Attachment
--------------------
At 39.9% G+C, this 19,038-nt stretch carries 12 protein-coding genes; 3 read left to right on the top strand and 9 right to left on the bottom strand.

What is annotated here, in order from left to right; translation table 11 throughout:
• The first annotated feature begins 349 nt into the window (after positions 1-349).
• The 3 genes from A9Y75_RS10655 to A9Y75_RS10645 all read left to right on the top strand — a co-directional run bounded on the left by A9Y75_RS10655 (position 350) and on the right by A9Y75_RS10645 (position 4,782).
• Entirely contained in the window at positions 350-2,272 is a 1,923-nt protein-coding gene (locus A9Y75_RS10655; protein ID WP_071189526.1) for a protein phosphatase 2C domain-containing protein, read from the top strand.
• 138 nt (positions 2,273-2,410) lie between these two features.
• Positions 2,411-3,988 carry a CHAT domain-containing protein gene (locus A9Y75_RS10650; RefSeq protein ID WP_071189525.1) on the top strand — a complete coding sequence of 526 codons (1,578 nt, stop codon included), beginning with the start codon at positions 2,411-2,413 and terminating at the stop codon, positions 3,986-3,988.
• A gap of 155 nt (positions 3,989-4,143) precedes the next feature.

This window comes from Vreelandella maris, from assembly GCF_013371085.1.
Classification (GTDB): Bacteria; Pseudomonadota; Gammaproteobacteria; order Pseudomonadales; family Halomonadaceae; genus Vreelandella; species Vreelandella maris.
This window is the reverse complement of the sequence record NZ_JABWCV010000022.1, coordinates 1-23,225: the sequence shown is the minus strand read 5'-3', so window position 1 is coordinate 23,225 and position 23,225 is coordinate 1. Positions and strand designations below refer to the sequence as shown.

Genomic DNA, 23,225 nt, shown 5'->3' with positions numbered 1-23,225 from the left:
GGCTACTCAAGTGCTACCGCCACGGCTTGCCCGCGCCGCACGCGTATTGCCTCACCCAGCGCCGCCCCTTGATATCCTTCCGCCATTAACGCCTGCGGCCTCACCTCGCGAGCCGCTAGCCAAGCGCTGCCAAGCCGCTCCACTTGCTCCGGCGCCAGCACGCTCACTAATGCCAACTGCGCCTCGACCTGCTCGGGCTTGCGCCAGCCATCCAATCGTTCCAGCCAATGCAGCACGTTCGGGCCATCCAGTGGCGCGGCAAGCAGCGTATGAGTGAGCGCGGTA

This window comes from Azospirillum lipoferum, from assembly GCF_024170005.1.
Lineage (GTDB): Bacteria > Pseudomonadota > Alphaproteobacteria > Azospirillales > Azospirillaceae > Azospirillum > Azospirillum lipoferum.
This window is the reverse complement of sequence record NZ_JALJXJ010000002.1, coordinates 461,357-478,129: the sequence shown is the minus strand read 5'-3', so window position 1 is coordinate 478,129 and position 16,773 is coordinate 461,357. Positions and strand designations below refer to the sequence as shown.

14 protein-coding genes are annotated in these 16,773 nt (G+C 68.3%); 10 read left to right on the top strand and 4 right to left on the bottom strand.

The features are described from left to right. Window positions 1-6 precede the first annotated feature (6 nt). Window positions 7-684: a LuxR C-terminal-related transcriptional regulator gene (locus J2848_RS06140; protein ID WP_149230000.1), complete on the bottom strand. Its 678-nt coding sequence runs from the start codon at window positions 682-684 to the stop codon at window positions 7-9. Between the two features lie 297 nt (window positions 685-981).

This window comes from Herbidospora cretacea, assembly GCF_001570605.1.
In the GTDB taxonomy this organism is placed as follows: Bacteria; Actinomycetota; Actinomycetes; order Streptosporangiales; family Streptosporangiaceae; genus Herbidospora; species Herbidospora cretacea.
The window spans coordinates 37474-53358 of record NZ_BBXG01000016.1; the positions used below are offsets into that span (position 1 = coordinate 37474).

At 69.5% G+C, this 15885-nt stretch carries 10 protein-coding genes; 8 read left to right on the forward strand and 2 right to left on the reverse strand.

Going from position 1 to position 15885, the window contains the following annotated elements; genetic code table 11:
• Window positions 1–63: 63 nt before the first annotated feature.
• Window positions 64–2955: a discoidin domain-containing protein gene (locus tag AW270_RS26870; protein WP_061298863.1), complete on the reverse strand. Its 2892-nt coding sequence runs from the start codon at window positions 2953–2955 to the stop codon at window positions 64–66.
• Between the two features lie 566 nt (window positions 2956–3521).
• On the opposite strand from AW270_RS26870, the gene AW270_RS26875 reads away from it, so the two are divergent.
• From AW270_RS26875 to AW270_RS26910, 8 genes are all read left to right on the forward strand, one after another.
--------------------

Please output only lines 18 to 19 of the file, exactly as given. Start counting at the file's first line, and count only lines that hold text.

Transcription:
The features are described from left to right. Window positions 1-6 precede the first annotated feature (6 nt). Window positions 7-684: a LuxR C-terminal-related transcriptional regulator gene (locus J2848_RS06140; protein ID WP_149230000.1), complete on the bottom strand. Its 678-nt coding sequence runs from the start codon at window positions 682-684 to the stop codon at window positions 7-9. Between the two features lie 297 nt (window positions 685-981).

This window comes from Herbidospora cretacea, assembly GCF_001570605.1.